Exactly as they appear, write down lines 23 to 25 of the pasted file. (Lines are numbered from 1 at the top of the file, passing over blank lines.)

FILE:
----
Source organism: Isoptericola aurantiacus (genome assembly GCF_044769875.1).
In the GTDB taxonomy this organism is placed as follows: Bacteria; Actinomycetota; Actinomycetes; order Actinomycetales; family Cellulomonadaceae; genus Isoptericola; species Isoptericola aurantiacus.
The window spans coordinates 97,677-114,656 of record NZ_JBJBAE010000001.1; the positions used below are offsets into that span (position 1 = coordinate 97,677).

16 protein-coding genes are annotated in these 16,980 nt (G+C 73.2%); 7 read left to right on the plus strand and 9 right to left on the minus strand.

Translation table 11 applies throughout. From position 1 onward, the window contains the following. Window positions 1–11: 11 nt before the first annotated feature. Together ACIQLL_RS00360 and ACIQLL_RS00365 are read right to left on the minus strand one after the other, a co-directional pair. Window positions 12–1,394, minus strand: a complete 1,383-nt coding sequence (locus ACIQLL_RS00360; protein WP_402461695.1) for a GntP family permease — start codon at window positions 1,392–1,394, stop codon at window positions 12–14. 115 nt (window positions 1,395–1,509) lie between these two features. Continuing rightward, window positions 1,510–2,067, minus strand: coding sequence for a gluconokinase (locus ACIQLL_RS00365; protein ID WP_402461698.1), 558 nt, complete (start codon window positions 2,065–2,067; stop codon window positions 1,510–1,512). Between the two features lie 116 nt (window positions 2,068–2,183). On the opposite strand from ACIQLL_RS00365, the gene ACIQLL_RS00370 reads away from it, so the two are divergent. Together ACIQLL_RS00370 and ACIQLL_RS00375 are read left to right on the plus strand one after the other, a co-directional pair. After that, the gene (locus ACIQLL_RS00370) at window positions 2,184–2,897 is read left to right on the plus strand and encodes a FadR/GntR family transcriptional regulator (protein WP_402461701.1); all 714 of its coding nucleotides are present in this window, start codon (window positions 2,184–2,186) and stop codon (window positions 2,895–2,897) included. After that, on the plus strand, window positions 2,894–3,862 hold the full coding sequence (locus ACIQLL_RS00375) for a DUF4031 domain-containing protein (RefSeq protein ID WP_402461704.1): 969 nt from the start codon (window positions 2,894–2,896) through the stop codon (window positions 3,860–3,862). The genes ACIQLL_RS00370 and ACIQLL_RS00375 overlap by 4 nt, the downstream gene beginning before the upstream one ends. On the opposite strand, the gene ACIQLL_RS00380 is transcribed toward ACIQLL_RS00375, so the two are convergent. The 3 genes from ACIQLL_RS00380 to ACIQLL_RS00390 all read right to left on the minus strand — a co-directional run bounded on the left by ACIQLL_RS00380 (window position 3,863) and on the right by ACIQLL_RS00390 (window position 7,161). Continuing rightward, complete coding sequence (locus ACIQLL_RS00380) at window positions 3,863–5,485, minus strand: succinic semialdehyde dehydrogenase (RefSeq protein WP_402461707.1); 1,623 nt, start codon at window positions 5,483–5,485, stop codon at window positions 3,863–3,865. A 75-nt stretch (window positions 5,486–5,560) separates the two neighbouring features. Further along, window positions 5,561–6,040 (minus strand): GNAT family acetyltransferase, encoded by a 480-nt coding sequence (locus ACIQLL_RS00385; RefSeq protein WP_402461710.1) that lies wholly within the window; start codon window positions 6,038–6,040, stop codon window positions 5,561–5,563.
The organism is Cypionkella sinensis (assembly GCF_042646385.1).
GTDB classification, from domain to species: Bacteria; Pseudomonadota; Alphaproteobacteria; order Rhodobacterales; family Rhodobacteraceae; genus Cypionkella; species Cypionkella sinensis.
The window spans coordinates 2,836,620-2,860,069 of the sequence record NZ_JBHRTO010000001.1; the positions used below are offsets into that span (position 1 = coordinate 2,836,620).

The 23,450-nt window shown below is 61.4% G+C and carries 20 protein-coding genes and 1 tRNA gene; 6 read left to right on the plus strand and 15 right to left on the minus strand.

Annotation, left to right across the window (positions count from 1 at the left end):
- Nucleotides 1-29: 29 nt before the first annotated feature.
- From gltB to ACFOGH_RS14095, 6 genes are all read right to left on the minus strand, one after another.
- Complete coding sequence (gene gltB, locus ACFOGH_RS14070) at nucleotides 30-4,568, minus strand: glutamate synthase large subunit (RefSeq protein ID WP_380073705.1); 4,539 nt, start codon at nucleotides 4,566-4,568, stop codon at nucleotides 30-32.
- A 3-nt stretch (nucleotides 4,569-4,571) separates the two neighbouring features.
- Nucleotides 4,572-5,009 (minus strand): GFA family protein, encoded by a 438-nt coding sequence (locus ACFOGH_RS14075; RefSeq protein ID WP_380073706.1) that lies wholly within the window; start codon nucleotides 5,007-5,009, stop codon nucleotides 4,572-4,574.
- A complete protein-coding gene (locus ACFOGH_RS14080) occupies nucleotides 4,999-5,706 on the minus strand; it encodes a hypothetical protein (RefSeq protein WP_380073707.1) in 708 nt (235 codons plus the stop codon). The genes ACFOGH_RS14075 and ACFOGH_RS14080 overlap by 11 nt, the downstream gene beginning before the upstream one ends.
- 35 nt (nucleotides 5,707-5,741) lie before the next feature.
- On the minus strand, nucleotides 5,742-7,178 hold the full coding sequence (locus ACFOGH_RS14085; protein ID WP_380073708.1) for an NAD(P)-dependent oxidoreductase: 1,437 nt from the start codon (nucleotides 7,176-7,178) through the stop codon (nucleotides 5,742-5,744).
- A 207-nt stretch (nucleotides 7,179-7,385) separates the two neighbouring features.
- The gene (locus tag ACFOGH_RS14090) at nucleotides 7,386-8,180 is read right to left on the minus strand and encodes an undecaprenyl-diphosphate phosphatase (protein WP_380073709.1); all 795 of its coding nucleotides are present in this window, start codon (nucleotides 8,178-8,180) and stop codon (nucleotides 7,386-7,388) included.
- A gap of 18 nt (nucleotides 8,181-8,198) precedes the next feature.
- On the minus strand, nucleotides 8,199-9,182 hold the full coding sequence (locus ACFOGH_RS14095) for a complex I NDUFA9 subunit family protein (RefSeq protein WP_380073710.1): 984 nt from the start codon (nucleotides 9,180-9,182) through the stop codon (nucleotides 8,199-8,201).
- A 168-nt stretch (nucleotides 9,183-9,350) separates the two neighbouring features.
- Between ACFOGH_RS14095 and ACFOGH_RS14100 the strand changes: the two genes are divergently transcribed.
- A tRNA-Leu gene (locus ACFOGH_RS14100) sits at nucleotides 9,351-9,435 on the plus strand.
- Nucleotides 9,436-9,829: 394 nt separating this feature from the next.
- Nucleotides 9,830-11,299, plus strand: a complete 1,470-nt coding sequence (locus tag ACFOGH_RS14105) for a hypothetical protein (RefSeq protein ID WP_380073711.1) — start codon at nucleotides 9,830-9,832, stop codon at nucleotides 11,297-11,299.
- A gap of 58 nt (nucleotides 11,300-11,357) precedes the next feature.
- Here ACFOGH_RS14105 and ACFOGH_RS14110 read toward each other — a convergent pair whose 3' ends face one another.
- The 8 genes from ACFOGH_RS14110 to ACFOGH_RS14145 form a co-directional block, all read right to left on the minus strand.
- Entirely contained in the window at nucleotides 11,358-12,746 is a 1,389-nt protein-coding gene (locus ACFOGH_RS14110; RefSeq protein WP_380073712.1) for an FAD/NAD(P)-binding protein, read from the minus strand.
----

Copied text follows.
- A 168-nt stretch (nucleotides 9,183-9,350) separates the two neighbouring features.
- Between ACFOGH_RS14095 and ACFOGH_RS14100 the strand changes: the two genes are divergently transcribed.
- A tRNA-Leu gene (locus ACFOGH_RS14100) sits at nucleotides 9,351-9,435 on the plus strand.